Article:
The Verdathon is complete!!!!!
Little Rock 5k…Saturday morning, took this one really easy. It was a pretty small race, simple, but semi-challenging course (gradual uphill for the first half, and rolling after that). I (of course) was rocking my Epic! Cape (which I ended up wearing for most of the weekend). Finished in 29:46. Several minutes off my best, but thats what I was going for.
Capital Hotel Detour 10k…This happened Saturday afternoon right after the 5k was complete. The Capital Hotel hosted a speaker series this year, which was kicked off by a brand new 10k. Turns out it was an untimed fun-run where you guided yourself through the unmarked course with a map they handed you in the lobby. I actually thought about just leaving because there was no real reason I needed to do it (it was free after all) but I stuck around. The run turned out to be led by Jeff Glasbrenner, and amputee who has completed 22 Ironmans!! I wasn’t nearly at his speed, so I ended up running faster than I wanted to try and stay with. I didn’t really succeed, but I ended up with a 10k just under 60 minutes. What a cool experience!!
Then it was symphony the rest of the day…rehearsal in the afternoon and concert that night. I was dragging by the end of the concert, absolutely no energy left. I am very lucky that Verdi Requiem is not a particularly demanding cello part…although we do have a very very exposed section at the beginning of the 3rd movement. Thankfully it isn’t extremely difficult, and I’ve been playing it in orchestral repertoire class for over a decade already!!
Little Rock Marathon…I was originally going to run the half. But lets be honest, I never wanted to do the half. I was originally signed up for the full, changed to half because of coached advice. I had talked my friend Katherine into doing the full with me, and then basically ditched her for the half. I felt bad, I felt lame for only doing a half (I know thats insane, but we know that I am not quite right in the head)…so when I was at the expo, I made a brief inquiry, and before I knew it, I had a full bib. It was at that moment that I become uncontrollably hyper for the entire weekend. I hadn’t really trained for a full, I was being completely insane!! (admittedly, while I hadn’t officially trained, I hadn’t exactly not trained, having completed Dopey a little over a month before)
So Katherine and I set out to run the full together. Turns out? We are amazing running partners. Disgustingly positive, cheering others on, pacing each other perfectly: pushing when needed, holding back when needed. I kind of hated us (even though we were AMAZING) The weather was perfect at the start, high 50’s, light drizzle…delightful really. We were having a grand old time…and to our great surprise, were continually passing the 4:25 pace group.
About 16-17 miles in things started getting real. We hadn’t noticed for a long time (because we were so pumped up being ridiculously positive) that temperatures had been dropping…QUICKLY. Our hands were red, and it was creeping up our arms. It was really windy, there were random downpours of freezing cold rain. Really dark clouds were starting to move in. We heard thunder. We started to realize that it was actually completely awful out there.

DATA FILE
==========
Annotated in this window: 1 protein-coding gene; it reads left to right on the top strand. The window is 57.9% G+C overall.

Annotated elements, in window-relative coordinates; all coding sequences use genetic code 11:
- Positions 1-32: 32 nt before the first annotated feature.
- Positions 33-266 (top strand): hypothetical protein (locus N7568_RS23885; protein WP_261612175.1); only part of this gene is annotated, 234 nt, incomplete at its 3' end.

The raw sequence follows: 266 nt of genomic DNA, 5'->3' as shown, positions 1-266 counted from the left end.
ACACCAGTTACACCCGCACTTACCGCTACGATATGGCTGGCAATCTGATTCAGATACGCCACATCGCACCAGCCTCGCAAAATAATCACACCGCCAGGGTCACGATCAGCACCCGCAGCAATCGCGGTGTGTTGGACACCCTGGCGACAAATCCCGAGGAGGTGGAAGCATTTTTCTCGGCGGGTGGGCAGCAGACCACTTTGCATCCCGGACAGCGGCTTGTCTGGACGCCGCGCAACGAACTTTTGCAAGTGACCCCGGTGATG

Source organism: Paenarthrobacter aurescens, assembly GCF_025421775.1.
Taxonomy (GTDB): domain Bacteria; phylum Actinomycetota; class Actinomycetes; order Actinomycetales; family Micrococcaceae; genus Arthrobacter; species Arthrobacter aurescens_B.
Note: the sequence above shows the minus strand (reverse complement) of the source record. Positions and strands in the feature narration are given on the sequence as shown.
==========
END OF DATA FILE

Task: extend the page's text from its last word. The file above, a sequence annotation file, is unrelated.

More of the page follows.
Then around mile 20, the volunteers started telling us the race was canceled. Thats when we hit our dark place. We were waaaaaay out in the course, the very furthest point from the finish line. The volunteers were telling us to take cover…but there was nowhere to go. Thunder and lightening. Freezing cold downpours. Completely numb hands. We walked a great deal at this point, because we were so confused. But we just kept pushing on. No shuttle came for us, aid stations were vanishing, volunteers insisted we take cover (even though there was nowhere to take cover).
About two miles from the finish we were offered a shuttle back to the start and told if we continued on there would be no more course support. But we were only two miles from the finish and concerned that if we waited for the bus, it would take longer than just running it out. So we did. Katherine got a HUGE burst of energy at this point. I could hardly keep up with her anymore. But she insisted I keep running, and I did. And we actually finished…we really didn’t think we would be allowed to.
And then surprise of all surprises…I got a PR of 4:27:20. Complete crazy talk.
We got our giant medals, stuffed finish line snacks in our face, and then quickly shuffled home. We had only an hour to change into formal concert attire to play another orchestra concert at 3pm. Surprisingly, the concert wasn’t nearly as difficult as I expected it to be. I did conserve energy in some of the louder passages, just in case I needed it elsewhere. But we were both able to get through just fine…probably because we were riding our race high.
I’m still very confused as to what happened at the end. Everyone on the course told us the race was off…but in all of the official statements, the race was only re-routed. There was obviously an error in the line of communication. But I am thrilled Katherine and I were allowed to complete the entire course, as many were not.
It was certainly an epic and completely unforgettable weekend, and while it was grueling and tough and insane, I loved every second of it and would do it all again in a heartbeat.
I guess that what makes me completely insane.
The Little Rock Marathon is a MUST for everybody. The race has so much heart and is just such an amazing experience. Please make the trip down here soon!!